Etymology
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flutter (v.)

Old English floterian "to flutter (of birds), to fly before, flicker, float to and fro, be tossed by waves," frequentative of flotian "to float" (see float (v.)). Meaning "throw (someone) into confusion" is from 1660s. Related: Fluttered; fluttering. As a noun, "quick, irregular motion," from 1640s; meaning "state of excitement" is 1740s. Flutterpate "flighty person" is from 1894.

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Definitions of flutter
1
flutter (v.)
move along rapidly and lightly; skim or dart;
Synonyms: flit / fleet / dart
flutter (v.)
move back and forth very rapidly;
Synonyms: flicker / waver / flitter / quiver
flutter (v.)
flap the wings rapidly or fly with flapping movements;
The seagulls fluttered overhead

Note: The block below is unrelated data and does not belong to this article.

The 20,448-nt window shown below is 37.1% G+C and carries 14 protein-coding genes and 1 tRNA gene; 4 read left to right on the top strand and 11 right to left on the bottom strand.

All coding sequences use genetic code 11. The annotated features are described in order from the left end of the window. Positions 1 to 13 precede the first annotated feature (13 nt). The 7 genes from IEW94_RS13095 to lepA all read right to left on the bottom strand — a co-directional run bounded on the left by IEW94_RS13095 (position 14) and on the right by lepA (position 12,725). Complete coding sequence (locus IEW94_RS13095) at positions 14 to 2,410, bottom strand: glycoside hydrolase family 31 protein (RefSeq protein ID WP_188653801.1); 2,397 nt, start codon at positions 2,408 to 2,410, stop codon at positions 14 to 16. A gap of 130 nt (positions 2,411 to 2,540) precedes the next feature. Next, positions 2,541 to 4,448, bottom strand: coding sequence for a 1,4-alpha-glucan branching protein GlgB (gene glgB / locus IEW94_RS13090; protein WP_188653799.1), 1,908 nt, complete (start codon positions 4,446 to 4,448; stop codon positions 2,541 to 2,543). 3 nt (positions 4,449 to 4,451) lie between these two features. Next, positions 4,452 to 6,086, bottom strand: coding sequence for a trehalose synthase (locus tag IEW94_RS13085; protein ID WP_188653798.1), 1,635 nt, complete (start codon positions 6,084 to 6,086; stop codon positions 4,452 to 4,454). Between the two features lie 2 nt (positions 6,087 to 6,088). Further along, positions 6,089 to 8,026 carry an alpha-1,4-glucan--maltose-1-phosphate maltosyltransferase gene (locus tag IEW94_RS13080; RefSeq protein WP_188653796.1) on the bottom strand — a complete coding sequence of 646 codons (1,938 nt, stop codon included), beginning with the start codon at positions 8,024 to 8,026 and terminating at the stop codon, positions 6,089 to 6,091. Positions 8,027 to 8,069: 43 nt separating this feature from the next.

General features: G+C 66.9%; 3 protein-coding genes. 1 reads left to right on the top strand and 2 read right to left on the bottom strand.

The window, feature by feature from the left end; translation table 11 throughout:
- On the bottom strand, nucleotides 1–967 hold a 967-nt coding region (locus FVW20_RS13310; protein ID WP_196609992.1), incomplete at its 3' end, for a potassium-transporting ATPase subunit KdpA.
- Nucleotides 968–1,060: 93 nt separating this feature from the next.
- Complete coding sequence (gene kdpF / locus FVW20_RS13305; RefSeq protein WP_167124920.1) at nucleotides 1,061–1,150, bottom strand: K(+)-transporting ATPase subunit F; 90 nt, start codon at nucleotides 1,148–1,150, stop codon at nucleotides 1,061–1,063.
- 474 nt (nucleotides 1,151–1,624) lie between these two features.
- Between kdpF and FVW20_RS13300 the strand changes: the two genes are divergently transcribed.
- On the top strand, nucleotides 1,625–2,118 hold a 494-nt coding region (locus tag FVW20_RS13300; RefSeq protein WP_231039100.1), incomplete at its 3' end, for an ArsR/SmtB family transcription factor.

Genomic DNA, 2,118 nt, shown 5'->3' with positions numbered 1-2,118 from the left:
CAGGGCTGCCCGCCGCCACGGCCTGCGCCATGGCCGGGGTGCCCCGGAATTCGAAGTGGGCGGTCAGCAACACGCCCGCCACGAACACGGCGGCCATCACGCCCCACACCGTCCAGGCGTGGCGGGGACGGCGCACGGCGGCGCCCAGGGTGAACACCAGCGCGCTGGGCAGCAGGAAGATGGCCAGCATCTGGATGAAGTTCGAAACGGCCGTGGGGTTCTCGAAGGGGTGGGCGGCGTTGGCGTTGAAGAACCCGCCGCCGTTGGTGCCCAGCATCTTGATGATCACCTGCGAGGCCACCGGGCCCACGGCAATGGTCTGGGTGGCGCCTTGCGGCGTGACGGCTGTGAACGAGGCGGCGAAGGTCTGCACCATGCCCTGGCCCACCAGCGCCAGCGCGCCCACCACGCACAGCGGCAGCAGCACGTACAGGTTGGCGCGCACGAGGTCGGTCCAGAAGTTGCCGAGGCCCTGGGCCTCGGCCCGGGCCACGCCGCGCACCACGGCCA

flutter (v.)
beat rapidly;
Synonyms: palpitate
flutter (v.)
wink briefly;
Synonyms: bat
2
flutter (n.)
the act of moving back and forth;
Synonyms: waver / flicker
flutter (n.)
abnormally rapid beating of the auricles of the heart (especially in a regular rhythm); can result in heart block;
flutter (n.)
a disorderly outburst or tumult;
Synonyms: disturbance / disruption / commotion / hurly burly / to-do / hoo-ha / hoo-hah / kerfuffle
flutter (n.)
the motion made by flapping up and down;
Synonyms: flap / flapping / fluttering
From wordnet.princeton.edu